The notion of crafting, in Russo’s words, “a utopia of where your heart’s from,” permeates Sideways to New Italy, in which early attempts at writing big, high-concept songs about The State of the World were abandoned in favor of love songs, and familiar voices and characters filter in and out, grounding the band's stories in their personal histories. There’s something comforting, too, in knowing the next time they’re buffeted from stage to stage around the world, they’ll be taking the voices of their loved ones with them, building a new totem of home no matter where they end up.

    STAFF COMMENTS

    Darryl says: It’s been well documented that we love the sunshine rich sound of The Rolling Blackouts Coastal Fever here at Piccadilly; two EOY Top 10 entries with 2018’s ‘Hope Downs’ and 2017’s mini-album ‘The French Press’ speaks for itself. And now the Australian quintet have returned with ‘Sideways To New Italy’, a superbly crafted and exceptionally well produced album that’s easily on par with their previous releases.

    Kicking off the album with the timeless “The Second Of The First” it’s clear that they’ve lost none of their songwriting wizardry, all the key RBCF elements are here; interlocking jangling guitars, pristine melodies, a driving rhythm section and hooks that’ll earworm their way around your head for months on end.

    Track after track of effortless sunkissed indie-pop follow including the standout “Cars In Space” where the intertwining triple guitars really hit their peak, layers upon layers of blissful golden soundz over an infectious motorik beat. This is RBCF at their best, where all five members click into a groove that you’ll never want to end.

    ‘Sideways To New Italy’ is the sound of a band that’s happy to be back in the confines of their studio again having spent around 18 months touring the world; finding warmth in the familiarity of their setting, but wiser for the adventures and tribulations that they’ve encountered so far. Here’s hoping the next album is just as good!

    TRACK LISTING

    The Second Of The First
    Falling Thunder
    She's There
    Beautiful Steven
    The Only One
    Cars In Space
    Cameo
    Not Tonight
    Sunglasses At The Wedding
    The Cool Change

    It's rare that a band's debut album sounds as confident and self-assured as Rolling Blackouts Coastal Fever's Hope Downs. To say that the first full-length from the Melbourne quintet improves on their buzz-building EPs from the last few years would be an understatement: the promise those early releases hinted at is fully realized here, with ten songs of urgent, passionate guitar pop that elicit warm memories of bands past, from the Go-Betweens' jangle to the charmingly lo-fi trappings of New Zealand's Flying Nun label. But don't mistake Rolling Blackouts Coastal Fever for nostalgists: Hope Downs is the sound of a band finding its own collective voice.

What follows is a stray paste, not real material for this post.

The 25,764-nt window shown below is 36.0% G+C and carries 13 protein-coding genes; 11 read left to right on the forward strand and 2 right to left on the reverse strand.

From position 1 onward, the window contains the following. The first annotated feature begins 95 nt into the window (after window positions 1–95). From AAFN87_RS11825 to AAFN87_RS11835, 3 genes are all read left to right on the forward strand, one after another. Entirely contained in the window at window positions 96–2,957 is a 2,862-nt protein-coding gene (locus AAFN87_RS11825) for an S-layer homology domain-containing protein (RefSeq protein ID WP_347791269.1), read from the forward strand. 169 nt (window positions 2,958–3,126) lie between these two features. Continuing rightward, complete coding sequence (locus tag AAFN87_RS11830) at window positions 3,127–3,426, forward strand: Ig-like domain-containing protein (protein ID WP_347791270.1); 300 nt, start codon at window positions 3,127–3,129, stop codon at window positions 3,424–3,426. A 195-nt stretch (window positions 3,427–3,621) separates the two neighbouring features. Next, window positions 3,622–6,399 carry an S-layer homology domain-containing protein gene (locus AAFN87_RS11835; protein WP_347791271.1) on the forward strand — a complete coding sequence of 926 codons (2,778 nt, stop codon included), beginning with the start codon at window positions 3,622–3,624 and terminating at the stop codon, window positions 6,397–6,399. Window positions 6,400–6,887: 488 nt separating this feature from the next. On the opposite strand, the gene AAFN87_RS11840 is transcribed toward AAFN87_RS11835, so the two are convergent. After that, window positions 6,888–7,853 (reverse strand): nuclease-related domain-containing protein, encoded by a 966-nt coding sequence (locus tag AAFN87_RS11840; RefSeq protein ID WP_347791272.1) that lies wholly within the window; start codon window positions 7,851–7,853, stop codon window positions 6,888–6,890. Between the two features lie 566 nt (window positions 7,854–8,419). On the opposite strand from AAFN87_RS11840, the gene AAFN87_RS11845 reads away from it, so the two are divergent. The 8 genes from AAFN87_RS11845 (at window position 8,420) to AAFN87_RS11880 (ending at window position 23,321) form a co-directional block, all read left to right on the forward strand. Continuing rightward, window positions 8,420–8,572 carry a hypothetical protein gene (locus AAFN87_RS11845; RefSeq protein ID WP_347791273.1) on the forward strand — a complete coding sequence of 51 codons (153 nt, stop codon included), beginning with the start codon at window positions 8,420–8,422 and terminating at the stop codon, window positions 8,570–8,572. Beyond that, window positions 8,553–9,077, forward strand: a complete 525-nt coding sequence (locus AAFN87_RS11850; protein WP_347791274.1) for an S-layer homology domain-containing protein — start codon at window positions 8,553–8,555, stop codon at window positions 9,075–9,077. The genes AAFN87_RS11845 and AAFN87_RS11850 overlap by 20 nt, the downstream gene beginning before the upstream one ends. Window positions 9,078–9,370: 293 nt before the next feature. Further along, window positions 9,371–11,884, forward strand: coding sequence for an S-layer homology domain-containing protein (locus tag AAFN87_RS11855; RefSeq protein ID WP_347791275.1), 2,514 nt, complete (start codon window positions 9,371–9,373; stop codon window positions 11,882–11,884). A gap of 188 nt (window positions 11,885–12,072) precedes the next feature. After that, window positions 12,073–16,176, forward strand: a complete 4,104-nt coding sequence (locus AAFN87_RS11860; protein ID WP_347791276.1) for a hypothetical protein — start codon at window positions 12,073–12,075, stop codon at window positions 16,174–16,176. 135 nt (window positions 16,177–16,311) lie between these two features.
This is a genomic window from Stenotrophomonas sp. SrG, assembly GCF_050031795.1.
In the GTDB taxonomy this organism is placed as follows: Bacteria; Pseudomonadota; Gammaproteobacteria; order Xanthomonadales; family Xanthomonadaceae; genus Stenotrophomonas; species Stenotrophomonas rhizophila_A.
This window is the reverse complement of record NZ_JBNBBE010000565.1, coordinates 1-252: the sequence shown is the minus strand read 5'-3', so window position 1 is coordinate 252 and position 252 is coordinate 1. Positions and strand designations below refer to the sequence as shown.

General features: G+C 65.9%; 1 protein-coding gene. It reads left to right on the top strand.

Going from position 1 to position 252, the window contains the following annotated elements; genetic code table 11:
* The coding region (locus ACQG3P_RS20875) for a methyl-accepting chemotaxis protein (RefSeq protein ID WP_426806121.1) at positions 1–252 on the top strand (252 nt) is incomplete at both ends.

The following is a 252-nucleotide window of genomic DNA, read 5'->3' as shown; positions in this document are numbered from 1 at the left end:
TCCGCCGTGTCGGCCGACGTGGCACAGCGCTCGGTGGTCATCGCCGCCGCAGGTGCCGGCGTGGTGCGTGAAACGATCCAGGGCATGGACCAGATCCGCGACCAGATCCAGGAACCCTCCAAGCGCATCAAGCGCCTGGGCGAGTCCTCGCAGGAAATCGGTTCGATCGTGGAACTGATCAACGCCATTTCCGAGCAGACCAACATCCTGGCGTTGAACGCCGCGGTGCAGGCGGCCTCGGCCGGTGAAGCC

The hard-hitting debut album is a testament to Rolling Blackouts C.F.’s tight-knit and hard-working bonafides. Prior to forming the band in 2013, singers/guitarists Fran Keaney, Tom Russo, and Joe White had played together in various garage bands, dating back to high school. When Rolling Blackouts C.F. started, with Joe Russo [Tom’s brother] on bass, Marcel [Tussie, Joe White's then-housemate] on drums, the chemistry was immediate. After a split EP with You Yangs (another Russo brother's band), released in the form of a frisbee, they self-released Talk Tight in 2015, which Sydney-based record label Ivy League gave a wider release the following year. Talk Tight garnered plaudits from critics, including legendary rock scribe Robert Christgau. In 2017, Sub Pop released The French Press EP, bringing the band's chugging and tuneful non-linear indie rock to the rest of the world as they settled into their sound with remarkable ease.

    Hope Downs was largely written over the past year in the band's Melbourne rehearsal room where their previous releases were also written and recorded. The band's core trio of songwriters hunkered down and wrote as the chaos of the world outside unavoidably seeped into the songwriting process. "We were feeling like we were in a moment where the sands were shifting and the world was getting a lot weirder. There was a general sense that things were coming apart at the seams and people around us were too,” Russo explains. The album title, taken from the name of a vast open cut mine in the middle of Australia, refers to the feeling of “standing at the edge of the void of the big unknown, and finding something to hold on to.”